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Re: minGW 'make check' errors

From: Rik
Subject: Re: minGW 'make check' errors
Date: Mon, 04 Nov 2013 13:58:21 -0800

On 11/04/2013 12:54 PM, John W. Eaton wrote:
> On 11/03/2013 02:32 PM, Rik wrote:
>> 11/3/13
>> This bug report details some errors which apparently only appear on the
>> minGW system (https://savannah.gnu.org/bugs/?32036).
> Here is what I currently see with a cross build for Windows.  I used
> hg id 573f865aa8c8 for Octave and 7a7d2318ca93+ for mxe-octave (the
> only changes were for the version number and sha1sum of the tar
> file in src/octave.mk).
>   Summary:
>     PASS     11417
>     FAIL        18
>     XFAIL        7
>     SKIPPED     48
> The large number of skipped tests are because I disabled the JIT
> compiler and I don't seem to have Java.  I thought building with Java
> was fixed for Windows cross compiling?  If that is supposed to be
> working, then I need to find out why it is not for me.

Do you truly have Java installed on the Windows side?  For WIN32 targets
the java virtual machine is found at runtime rather than compile time.  I
can see from the tests that HAVE_JAVA is defined so Octave was created with
java enabled and ready to go, but the error message indicates it didn't
find the key in the registry that it was looking for.

The search for jvm.dll is in initialize_jvm in ov-java.cc.  The registry
key is "software\\javasoft\\java runtime environment".
> In the attached fntests.log file I only see 14 failures compared to
> the 18 listed in the summary.  I don't know what's causing that.  The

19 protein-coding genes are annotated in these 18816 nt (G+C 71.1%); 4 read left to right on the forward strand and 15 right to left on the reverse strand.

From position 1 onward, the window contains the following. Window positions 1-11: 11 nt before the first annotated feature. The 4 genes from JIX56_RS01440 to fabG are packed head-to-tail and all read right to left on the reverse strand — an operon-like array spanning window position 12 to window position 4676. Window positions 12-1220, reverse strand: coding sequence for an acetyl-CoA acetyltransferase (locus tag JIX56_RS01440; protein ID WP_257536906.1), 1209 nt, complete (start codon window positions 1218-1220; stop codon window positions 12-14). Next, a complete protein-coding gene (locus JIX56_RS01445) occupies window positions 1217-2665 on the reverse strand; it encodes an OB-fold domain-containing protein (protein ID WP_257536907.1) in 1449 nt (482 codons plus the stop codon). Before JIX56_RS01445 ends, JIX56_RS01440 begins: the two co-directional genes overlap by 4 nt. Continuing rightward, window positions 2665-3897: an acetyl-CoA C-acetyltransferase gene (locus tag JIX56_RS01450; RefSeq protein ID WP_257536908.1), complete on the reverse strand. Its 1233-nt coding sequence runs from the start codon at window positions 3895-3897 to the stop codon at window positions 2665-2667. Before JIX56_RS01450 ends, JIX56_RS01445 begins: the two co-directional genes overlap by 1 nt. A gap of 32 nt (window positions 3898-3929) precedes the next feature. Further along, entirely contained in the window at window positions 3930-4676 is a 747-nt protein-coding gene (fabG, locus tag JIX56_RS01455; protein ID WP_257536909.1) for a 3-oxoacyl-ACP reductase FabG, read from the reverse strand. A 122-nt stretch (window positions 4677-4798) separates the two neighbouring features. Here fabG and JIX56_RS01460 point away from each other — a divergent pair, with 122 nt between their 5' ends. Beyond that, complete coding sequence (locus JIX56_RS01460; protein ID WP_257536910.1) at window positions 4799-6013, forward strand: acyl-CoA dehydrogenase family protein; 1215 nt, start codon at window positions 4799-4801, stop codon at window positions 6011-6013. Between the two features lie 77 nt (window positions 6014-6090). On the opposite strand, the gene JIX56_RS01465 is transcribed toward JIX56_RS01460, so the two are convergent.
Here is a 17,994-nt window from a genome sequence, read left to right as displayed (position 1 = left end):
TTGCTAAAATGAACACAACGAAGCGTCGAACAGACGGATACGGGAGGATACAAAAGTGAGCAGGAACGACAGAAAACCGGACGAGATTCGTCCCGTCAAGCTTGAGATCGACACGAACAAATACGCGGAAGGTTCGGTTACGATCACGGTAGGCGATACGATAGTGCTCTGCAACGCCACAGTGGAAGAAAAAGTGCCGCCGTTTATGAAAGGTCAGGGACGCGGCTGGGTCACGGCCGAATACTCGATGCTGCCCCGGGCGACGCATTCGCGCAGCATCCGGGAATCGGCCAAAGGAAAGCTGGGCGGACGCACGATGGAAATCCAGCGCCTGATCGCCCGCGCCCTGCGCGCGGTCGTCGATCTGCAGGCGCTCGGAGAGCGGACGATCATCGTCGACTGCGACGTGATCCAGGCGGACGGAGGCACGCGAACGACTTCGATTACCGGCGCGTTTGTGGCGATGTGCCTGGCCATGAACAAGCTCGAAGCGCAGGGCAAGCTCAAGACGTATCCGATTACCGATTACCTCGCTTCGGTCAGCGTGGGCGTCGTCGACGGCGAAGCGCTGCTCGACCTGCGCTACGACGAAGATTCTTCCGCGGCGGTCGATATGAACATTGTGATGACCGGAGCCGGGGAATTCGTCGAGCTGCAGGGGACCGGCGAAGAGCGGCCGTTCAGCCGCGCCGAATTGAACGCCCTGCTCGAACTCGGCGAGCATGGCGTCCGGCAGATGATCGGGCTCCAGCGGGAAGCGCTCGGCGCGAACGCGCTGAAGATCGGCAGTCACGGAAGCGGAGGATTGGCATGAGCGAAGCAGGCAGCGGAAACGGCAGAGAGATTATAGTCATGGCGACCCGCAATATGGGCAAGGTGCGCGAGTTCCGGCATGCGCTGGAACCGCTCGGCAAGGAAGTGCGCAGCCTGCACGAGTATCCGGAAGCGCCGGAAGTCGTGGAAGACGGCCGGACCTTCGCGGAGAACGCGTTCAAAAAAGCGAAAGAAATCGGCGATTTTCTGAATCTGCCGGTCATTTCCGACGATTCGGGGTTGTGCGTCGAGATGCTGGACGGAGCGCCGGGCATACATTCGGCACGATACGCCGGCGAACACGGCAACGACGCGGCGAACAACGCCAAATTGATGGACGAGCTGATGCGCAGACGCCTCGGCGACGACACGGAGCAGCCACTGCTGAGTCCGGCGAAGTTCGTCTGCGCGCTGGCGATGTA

> counts of skipped tests and expected failures seems to be correct.
The count is correct.  14 failures are due to %!test blocks with the line
"test failed", and 4 are due to %!error blocks with the line "error
failed".  Your grep was probably only looking for "test failed".
> One troubling failure is the one for sort.  Why would sort not be
> stable for complex values on Windows?
> Also the quadgk failure looks bad because it could indicate a
> numerical problem.
> The failure due to missing ghostscript needs to be fixed by somehow
> including ghostscript in the distribution.  Cross compiling it doesn't
> seem to be easy to do.
> I don't expect the group and password functions to work.
> Should umask work?
I doubt it.  Windows has cacls for changing access control lists, but it is
still pretty different from umask.  We should probably disable the umask
tests when on a WIN32 platform which is not Cygwin.

There is a failure in popen2.  I'm not sure how easy that would be to fix.

The failures in assert seem to be down to the printf forcing an extra '0'
into exponential format.  "1e-16" is always "1e-016".


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